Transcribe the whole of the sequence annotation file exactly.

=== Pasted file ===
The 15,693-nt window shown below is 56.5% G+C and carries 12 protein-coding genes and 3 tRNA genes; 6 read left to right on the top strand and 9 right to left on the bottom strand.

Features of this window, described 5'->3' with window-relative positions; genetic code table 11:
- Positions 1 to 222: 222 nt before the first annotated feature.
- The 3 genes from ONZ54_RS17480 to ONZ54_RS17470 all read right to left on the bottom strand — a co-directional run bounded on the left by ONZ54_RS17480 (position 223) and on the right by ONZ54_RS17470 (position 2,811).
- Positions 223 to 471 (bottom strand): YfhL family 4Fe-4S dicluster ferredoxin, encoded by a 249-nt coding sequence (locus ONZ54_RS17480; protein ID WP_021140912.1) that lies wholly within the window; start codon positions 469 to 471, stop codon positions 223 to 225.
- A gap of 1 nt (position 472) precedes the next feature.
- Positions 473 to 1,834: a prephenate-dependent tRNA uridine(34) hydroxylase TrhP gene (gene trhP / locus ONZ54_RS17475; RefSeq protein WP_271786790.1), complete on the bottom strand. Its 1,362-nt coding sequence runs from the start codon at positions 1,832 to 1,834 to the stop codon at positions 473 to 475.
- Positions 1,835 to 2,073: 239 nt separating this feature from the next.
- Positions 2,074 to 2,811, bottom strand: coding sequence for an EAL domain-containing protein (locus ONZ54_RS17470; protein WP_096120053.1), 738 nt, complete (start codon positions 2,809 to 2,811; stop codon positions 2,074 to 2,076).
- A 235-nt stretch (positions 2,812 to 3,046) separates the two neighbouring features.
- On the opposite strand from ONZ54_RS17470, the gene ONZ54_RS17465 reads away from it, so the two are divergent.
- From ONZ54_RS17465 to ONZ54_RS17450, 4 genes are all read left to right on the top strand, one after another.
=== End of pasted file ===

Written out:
The 15,693-nt window shown below is 56.5% G+C and carries 12 protein-coding genes and 3 tRNA genes; 6 read left to right on the top strand and 9 right to left on the bottom strand.

Features of this window, described 5'->3' with window-relative positions; genetic code table 11:
- Positions 1 to 222: 222 nt before the first annotated feature.
- The 3 genes from ONZ54_RS17480 to ONZ54_RS17470 all read right to left on the bottom strand — a co-directional run bounded on the left by ONZ54_RS17480 (position 223) and on the right by ONZ54_RS17470 (position 2,811).
- Positions 223 to 471 (bottom strand): YfhL family 4Fe-4S dicluster ferredoxin, encoded by a 249-nt coding sequence (locus ONZ54_RS17480; protein ID WP_021140912.1) that lies wholly within the window; start codon positions 469 to 471, stop codon positions 223 to 225.
- A gap of 1 nt (position 472) precedes the next feature.
- Positions 473 to 1,834: a prephenate-dependent tRNA uridine(34) hydroxylase TrhP gene (gene trhP / locus ONZ54_RS17475; RefSeq protein WP_271786790.1), complete on the bottom strand. Its 1,362-nt coding sequence runs from the start codon at positions 1,832 to 1,834 to the stop codon at positions 473 to 475.
- Positions 1,835 to 2,073: 239 nt separating this feature from the next.
- Positions 2,074 to 2,811, bottom strand: coding sequence for an EAL domain-containing protein (locus ONZ54_RS17470; protein WP_096120053.1), 738 nt, complete (start codon positions 2,809 to 2,811; stop codon positions 2,074 to 2,076).
- A 235-nt stretch (positions 2,812 to 3,046) separates the two neighbouring features.
- On the opposite strand from ONZ54_RS17470, the gene ONZ54_RS17465 reads away from it, so the two are divergent.
- From ONZ54_RS17465 to ONZ54_RS17450, 4 genes are all read left to right on the top strand, one after another.